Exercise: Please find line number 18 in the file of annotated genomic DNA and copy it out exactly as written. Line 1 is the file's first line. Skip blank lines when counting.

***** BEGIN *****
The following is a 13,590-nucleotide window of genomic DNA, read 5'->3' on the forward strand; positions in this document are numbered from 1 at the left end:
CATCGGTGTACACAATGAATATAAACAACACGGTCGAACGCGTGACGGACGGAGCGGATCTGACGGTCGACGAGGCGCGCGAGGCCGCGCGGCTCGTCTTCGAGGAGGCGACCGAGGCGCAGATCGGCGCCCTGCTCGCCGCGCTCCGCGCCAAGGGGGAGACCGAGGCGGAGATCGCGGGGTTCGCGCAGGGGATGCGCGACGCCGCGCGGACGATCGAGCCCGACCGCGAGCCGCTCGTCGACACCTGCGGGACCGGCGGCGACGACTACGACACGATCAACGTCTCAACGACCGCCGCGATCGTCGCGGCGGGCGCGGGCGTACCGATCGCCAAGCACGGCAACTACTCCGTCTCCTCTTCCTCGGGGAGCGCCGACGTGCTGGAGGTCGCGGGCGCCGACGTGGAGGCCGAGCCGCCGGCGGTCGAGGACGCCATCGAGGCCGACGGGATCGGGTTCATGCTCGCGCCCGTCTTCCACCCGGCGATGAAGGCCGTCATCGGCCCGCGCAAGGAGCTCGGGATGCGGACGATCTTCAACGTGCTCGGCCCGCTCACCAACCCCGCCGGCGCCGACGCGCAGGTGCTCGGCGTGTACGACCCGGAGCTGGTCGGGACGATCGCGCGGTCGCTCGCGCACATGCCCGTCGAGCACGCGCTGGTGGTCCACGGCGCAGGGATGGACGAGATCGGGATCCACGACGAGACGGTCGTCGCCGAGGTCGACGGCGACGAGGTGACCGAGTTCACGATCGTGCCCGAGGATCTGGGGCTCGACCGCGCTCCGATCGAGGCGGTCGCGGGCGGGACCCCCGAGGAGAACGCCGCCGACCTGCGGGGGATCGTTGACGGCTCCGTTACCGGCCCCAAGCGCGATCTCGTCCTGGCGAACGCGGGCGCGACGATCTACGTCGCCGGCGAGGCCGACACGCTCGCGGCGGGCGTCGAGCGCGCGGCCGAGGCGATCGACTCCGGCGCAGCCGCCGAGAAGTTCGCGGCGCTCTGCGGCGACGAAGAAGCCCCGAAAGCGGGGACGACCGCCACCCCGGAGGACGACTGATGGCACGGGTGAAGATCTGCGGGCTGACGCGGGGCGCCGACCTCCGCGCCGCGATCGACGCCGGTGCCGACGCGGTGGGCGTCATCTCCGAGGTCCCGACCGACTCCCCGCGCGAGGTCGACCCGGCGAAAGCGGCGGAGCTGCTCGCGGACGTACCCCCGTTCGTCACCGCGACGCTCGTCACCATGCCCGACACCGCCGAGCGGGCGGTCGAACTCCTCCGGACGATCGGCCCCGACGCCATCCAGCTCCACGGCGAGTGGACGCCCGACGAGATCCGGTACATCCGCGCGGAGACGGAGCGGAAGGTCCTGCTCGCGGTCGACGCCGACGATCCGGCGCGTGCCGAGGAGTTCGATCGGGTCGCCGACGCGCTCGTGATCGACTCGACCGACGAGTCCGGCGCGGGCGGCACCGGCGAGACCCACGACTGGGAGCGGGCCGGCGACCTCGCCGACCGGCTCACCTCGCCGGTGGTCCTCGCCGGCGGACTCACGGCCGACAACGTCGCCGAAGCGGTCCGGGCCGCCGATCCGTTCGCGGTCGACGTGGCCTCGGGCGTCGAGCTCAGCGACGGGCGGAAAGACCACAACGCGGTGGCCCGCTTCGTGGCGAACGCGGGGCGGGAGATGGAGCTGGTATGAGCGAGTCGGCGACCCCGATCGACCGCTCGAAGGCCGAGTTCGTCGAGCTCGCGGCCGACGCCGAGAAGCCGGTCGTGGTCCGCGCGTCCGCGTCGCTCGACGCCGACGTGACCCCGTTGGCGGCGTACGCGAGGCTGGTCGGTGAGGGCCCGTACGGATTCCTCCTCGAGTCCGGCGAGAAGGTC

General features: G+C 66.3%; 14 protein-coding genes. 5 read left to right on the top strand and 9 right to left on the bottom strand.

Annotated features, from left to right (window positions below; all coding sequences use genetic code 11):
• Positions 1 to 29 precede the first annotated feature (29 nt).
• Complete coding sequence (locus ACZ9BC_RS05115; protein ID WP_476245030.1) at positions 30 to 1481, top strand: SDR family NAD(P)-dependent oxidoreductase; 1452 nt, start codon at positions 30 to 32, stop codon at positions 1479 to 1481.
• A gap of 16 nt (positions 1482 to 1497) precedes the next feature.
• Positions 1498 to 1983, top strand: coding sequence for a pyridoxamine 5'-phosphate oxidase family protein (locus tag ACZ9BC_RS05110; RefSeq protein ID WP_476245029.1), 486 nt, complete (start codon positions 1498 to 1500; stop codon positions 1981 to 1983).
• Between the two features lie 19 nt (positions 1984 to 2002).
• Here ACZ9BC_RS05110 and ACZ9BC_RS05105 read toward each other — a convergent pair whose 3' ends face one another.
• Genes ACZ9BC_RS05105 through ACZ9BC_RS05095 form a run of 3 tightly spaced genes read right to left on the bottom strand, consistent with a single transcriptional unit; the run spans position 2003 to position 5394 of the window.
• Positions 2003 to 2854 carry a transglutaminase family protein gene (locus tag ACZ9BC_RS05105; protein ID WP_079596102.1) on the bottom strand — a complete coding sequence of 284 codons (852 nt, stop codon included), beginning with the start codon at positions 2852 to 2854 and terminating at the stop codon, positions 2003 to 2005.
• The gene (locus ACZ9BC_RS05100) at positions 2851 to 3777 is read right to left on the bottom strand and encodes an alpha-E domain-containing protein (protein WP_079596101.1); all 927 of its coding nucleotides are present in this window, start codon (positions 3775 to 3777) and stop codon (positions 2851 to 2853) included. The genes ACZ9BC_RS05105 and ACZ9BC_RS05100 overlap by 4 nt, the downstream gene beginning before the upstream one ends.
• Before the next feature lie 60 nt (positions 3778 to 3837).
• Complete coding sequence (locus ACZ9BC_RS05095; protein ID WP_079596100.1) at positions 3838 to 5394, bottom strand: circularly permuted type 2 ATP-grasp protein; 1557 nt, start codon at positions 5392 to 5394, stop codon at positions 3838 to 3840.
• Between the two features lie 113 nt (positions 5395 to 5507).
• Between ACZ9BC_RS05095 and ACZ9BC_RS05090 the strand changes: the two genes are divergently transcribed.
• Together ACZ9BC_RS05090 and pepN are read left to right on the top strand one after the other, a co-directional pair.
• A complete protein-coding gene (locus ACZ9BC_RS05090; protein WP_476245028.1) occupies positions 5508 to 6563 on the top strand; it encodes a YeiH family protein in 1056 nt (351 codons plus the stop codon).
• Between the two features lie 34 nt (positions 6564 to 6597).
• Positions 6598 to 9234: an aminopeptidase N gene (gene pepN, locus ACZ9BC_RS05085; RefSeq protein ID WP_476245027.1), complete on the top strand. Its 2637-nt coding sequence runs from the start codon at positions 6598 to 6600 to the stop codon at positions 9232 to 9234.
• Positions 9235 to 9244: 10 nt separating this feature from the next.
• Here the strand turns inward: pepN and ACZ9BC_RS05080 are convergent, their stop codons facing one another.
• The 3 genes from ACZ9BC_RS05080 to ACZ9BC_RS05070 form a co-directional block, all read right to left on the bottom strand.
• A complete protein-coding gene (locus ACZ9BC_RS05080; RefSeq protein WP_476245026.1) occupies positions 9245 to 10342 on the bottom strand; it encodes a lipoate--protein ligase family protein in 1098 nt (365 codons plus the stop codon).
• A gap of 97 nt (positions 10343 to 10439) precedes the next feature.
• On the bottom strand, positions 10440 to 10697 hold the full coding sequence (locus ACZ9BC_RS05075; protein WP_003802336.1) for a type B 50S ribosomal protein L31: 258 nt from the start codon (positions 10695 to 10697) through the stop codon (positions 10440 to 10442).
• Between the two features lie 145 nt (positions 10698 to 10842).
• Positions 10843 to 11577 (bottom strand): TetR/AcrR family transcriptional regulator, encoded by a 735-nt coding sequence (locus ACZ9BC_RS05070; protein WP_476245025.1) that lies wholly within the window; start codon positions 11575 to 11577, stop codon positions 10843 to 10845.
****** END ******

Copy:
• Together ACZ9BC_RS05090 and pepN are read left to right on the top strand one after the other, a co-directional pair.